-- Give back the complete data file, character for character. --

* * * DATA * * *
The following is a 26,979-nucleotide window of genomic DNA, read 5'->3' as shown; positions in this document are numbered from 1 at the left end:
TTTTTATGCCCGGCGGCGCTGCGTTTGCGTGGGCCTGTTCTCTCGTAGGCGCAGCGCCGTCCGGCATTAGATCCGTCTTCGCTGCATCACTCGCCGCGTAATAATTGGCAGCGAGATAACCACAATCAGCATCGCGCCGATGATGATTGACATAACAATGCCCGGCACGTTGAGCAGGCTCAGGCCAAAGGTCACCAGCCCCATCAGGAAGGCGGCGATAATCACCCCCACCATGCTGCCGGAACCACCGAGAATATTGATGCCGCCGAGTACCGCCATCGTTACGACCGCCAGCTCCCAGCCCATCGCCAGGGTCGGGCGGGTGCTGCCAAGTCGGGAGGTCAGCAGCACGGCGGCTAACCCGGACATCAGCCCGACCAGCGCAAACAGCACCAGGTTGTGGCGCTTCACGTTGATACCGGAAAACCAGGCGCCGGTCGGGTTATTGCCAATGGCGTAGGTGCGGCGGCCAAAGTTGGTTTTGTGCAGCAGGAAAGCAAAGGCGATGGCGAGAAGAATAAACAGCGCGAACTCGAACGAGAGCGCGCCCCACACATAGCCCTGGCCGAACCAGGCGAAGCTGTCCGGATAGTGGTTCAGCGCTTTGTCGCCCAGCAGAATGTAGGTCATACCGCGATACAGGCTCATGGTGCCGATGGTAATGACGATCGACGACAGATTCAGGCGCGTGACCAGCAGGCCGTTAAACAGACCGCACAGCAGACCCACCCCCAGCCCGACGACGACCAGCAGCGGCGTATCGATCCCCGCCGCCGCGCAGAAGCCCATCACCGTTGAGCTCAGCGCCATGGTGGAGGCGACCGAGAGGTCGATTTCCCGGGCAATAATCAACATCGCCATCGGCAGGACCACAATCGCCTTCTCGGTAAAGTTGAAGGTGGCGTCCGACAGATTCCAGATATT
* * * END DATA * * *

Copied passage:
The following is a 26,979-nucleotide window of genomic DNA, read 5'->3' as shown; positions in this document are numbered from 1 at the left end:
TTTTTATGCCCGGCGGCGCTGCGTTTGCGTGGGCCTGTTCTCTCGTAGGCGCAGCGCCGTCCGGCATTAGATCCGTCTTCGCTGCATCACTCGCCGCGTAATAATTGGCAGCGAGATAACCACAATCAGCATCGCGCCGATGATGATTGACATAACAATGCCCGGCACGTTGAGCAGGCTCAGGCCAAAGGTCACCAGCCCCATCAGGAAGGCGGCGATAATCACCCCCACCATGCTGCCGGAACCACCGAGAATATTGATGCCGCCGAGTACCGCCATCGTTACGACCGCCAGCTCCCAGCCCATCGCCAGGGTCGGGCGGGTGCTGCCAAGTCGGGAGGTCAGCAGCACGGCGGCTAACCCGGACATCAGCCCGACCAGCGCAAACAGCACCAGGTTGTGGCGCTTCACGTTGATACCGGAAAACCAGGCGCCGGTCGGGTTATTGCCAATGGCGTAGGTGCGGCGGCCAAAGTTGGTTTTGTGCAGCAGGAAAGCAAAGGCGATGGCGAGAAGAATAAACAGCGCGAACTCGAACGAGAGCGCGCCCCACACATAGCCCTGGCCGAACCAGGCGAAGCTGTCCGGATAGTGGTTCAGCGCTTTGTCGCCCAGCAGAATGTAGGTCATACCGCGATACAGGCTCATGGTGCCGATGGTAATGACGATCGACGACAGATTCAGGCGCGTGACCAGCAGGCCGTTAAACAGACCGCACAGCAGACCCACCCCCAGCCCGACGACGACCAGCAGCGGCGTATCGATCCCCGCCGCCGCGCAGAAGCCCATCACCGTTGAGCTCAGCGCCATGGTGGAGGCGACCGAGAGGTCGATTTCCCGGGCAATAATCAACATCGCCATCGGCAGGACCACAATCGCCTTCTCGGTAAAGTTGAAGGTGGCGTCCGACAGATTCCAGATATT